The BF-110 was designed in the mid-1930s by the legendary Willy Messerschmitt at the directive of the Reichsluftfahrtministerium
(RLM), principally because Göring believed twin-engine fighters were the future of air combat due to their greater range. As it turned out, the limitations of weight vs. piston-driven power-plants prevented every twin-engine fighter in WW II except the P-38 Lightning from ever matching the performance of the best single-engine monoplanes. This truth wasn’t apparent at the outbreak of the war when the BF-110 decimated the antiquated and poorly-used Polish and French air forces. But the plane was humbled badly during the Battle of Britain escorting the Luftwaffe’s bombers. Slow and lacking the nimble acrobatics of the Spitfire especially, the BF-110 escorts ended up requiring escorts of their own. As a result, it was converted, first to ground-attack roles, then found its real niche as a night fighter in the F and especially the G variants.
The switch to nighttime bombing over Germany by the RAF revealed a need for nightfighters, and several were tried. The BF-110-G proved to be the best solution. Its slowness and lack of maneuverability in daylight were no problem after dark against the lumbering, unescorted bomber formations. Its large airframe easily handled the heavy, bulky radar arrays and electronics equipment, and the requisite 3-man crews (pilot, radar operator, rear gunner). In fact, the Luftwaffe’s leading defensive ace, Heinz-Wolfgang Schnaufer, had 121 kills in BF-110s. The G-4 was the most-produced version.
Revell of Germany has issued and re-issued the G-4 several times in different scales, but my focus is on the 1/32nd scale versions which live on at swap meets, on the Internet and especially eBay. It’s not difficult to pick one up for under US$30, a price at which it’s worth buying. I have included photos of two different kits picked up on the Internet. Overall the same in almost all respects, neither is up to today’s standards. Perhaps Dragon will eventually extend its BF-110 C/D line to the Gs, but until that day, the RoG kit is the only answer outside of scratchbuilding. Despite its old mold technology, the kit holds up pretty well, and preliminary building shows it going together without too many issues.
The design has some notable inaccuracies, including raised panel lines and minimal detailing in areas like the cockpit (which lacks the radar equipment or any cables along the interior walls). The control surfaces are molded-on and not separate or well-scored, but a little work with a scoring tool will remedy that. Eduard has both interior and exterior PE upgrades, along with seat belt sets, too.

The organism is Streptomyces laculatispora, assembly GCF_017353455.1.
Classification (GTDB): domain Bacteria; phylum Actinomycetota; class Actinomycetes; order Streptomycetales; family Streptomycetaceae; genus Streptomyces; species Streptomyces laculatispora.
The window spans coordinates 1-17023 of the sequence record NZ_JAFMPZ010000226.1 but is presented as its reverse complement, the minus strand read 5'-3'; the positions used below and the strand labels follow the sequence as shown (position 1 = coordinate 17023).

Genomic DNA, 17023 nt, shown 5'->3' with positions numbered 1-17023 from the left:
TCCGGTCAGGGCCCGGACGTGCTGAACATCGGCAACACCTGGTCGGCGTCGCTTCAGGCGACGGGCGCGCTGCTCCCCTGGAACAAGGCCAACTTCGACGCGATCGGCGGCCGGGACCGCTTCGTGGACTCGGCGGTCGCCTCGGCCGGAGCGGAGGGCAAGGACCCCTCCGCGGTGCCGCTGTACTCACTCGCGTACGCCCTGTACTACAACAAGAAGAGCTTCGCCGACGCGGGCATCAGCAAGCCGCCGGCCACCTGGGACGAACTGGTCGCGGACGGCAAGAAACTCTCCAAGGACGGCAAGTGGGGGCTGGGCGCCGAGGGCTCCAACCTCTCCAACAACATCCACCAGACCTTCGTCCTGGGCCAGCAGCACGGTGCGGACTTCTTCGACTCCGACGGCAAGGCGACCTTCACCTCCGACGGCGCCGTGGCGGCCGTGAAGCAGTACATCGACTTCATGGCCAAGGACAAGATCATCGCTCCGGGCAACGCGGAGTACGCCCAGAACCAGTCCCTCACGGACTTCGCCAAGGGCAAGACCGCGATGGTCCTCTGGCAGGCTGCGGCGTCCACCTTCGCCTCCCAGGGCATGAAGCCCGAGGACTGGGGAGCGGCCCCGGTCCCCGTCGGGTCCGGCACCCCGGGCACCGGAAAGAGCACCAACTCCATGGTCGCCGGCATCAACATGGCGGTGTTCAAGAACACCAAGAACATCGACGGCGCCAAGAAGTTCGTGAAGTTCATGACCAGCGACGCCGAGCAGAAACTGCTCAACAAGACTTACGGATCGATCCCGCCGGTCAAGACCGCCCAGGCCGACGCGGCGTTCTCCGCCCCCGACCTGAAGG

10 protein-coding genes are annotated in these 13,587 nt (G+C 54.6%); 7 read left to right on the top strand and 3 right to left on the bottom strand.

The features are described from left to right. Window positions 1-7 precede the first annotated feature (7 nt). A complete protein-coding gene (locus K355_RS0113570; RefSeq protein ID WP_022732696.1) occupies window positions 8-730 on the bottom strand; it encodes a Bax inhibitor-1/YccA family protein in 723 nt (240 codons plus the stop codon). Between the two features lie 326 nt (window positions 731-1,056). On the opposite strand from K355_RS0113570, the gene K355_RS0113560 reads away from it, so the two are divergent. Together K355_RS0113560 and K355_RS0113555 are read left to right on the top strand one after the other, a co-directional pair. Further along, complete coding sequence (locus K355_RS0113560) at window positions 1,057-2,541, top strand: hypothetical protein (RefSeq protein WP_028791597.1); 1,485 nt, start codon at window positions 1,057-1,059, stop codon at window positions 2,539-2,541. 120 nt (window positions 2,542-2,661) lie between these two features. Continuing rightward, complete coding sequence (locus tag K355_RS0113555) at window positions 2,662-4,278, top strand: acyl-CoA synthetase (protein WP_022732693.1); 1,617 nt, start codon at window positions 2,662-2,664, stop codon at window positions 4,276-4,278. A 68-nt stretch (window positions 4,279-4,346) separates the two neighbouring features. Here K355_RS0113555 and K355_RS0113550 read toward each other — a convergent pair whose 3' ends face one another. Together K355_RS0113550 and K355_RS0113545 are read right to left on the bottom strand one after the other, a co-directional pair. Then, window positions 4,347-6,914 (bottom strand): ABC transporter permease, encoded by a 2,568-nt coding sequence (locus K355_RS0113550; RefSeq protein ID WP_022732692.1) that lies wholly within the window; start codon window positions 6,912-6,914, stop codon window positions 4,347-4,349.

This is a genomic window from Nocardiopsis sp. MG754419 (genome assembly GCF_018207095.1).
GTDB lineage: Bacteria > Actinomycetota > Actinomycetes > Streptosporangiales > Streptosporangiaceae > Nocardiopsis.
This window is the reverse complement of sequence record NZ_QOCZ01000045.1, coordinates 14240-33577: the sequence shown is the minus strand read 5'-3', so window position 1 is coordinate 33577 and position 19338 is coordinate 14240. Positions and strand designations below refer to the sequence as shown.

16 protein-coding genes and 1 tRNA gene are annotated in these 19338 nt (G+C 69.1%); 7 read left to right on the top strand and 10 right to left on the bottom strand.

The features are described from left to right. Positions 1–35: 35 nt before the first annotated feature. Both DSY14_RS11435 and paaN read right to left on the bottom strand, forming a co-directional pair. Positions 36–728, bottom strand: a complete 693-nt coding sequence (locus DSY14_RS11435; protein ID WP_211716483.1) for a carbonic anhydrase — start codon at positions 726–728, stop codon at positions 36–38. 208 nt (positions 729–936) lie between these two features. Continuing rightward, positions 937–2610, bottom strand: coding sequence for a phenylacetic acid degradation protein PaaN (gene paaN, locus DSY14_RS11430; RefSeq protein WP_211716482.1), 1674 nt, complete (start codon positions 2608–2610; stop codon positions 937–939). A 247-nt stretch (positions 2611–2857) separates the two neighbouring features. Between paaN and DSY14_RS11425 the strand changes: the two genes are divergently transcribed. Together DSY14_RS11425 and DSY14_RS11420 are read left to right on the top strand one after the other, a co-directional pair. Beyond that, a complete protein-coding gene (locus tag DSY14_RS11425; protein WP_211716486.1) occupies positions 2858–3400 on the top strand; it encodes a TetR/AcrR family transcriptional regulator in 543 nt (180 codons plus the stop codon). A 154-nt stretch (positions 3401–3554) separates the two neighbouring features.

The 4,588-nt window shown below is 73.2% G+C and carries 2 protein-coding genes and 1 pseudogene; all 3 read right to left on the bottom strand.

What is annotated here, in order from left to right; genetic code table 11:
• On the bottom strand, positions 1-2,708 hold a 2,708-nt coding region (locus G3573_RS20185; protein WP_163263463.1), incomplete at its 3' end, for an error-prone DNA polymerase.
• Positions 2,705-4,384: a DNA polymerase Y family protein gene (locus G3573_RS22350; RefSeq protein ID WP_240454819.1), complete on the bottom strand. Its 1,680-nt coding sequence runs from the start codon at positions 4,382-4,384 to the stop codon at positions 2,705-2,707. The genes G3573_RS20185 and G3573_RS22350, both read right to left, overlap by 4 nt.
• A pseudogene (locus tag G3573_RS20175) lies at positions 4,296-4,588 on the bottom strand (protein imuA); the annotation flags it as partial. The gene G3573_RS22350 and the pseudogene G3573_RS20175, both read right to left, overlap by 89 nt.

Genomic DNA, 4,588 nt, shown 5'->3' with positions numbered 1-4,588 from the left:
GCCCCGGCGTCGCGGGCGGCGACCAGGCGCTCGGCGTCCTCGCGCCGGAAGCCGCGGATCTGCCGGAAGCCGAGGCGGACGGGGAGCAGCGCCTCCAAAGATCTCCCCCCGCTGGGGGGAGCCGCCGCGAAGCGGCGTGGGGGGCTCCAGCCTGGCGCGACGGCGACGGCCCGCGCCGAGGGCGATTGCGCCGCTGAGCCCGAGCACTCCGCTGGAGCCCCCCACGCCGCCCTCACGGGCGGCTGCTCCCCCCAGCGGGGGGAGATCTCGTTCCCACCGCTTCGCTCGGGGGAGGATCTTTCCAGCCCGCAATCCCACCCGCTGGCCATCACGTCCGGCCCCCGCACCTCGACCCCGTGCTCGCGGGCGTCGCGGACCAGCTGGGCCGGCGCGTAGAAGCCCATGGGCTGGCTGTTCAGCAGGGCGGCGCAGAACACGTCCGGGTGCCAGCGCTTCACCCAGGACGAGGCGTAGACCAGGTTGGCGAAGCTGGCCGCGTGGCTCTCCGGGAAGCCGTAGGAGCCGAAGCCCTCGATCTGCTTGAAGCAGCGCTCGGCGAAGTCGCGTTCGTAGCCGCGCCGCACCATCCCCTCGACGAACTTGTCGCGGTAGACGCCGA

Other known issues with the kit include the props (too short) and the rear rudders (wrong size) which have been addressed by resin AM upgrades available from Jerry Rutman
. The cost for fixing the known issues from Rutman runs about US$65. The engine nacelles lack the characteristic “hump” of the G-series, but I know of no corrective to this problem, nor is it easy to correct on your own.
The sprues come in different colors depending on the date of the re-issue; the two kits I own are either pale lime green or the usual gray. Flash is pretty bad along the edges, and seam lines will require extensive work on the engine exhausts. The fit is fair overall, though typical for a kit of this era. I doubt most modelers today would want to build this plane out-of-the-box, which is why I have mentioned the various AM options. There may be others I'm not aware of, as I'm not primarily an aircraft modeller.
The G-4 carried several different radar arrays— this kit has the FuG 220 Lichtenstein. Schatton Modellbau
has FuG 218 arrays primarily intended for the ME-262, but which were carried on at least one plane of Nachtjagdgeschwader 1 late in the war. As for armament, the 110 had various combinations of 2 20mm cannons, 4 MG 17 machine guns and an MG 15, along with under wing-mounted rockets (G-2) and a dual array of cannons mounted obliquely in the rear of the cockpit so as to fire upwards into the belly of an unsuspecting bomber. Known as schräge Musik
(“jazz" or "oblique music”), this option unfortunately is not available with this kit.
DECALS & MARKINGS
Unlike with today’s kits depicting actual aircraft, this model’s instructions give just general painting guides (the earlier version doesn’t even reference RLM colors). G-4s were usually painted some version of grays, light blues and white, but neither version of this kit gives any specific plane. Fortunately there’s a terrific site with most of the Nachtjadggeschwadern outlined
, so modelers can recreate some very specific planes, as well as the Squadron series Messerschmitt BF 110G Walk Around
. The decals included are either good quality, but minimal (no stencils) and incorrect for size, or yellowed, generous and with thick transfer film. The only after-market decals for the G series are a set specific to one of Schnaufer’s planes from Peddinghaus costing US$35. As with all kits produced in Germany, there are no swastikas included on either sheet of decals.
While this kit lacks the recessed panel lines and details of current models (e.g., the Dragon BF-110 C/D), and has several known inaccuracies, it represents a visually-arresting build of the Luftwaffe’s most important night fighter. Correcting its many faults will send the price out of the range of all but the most-dedicated BF-110-G fan, but there currently are no other alternatives on the market.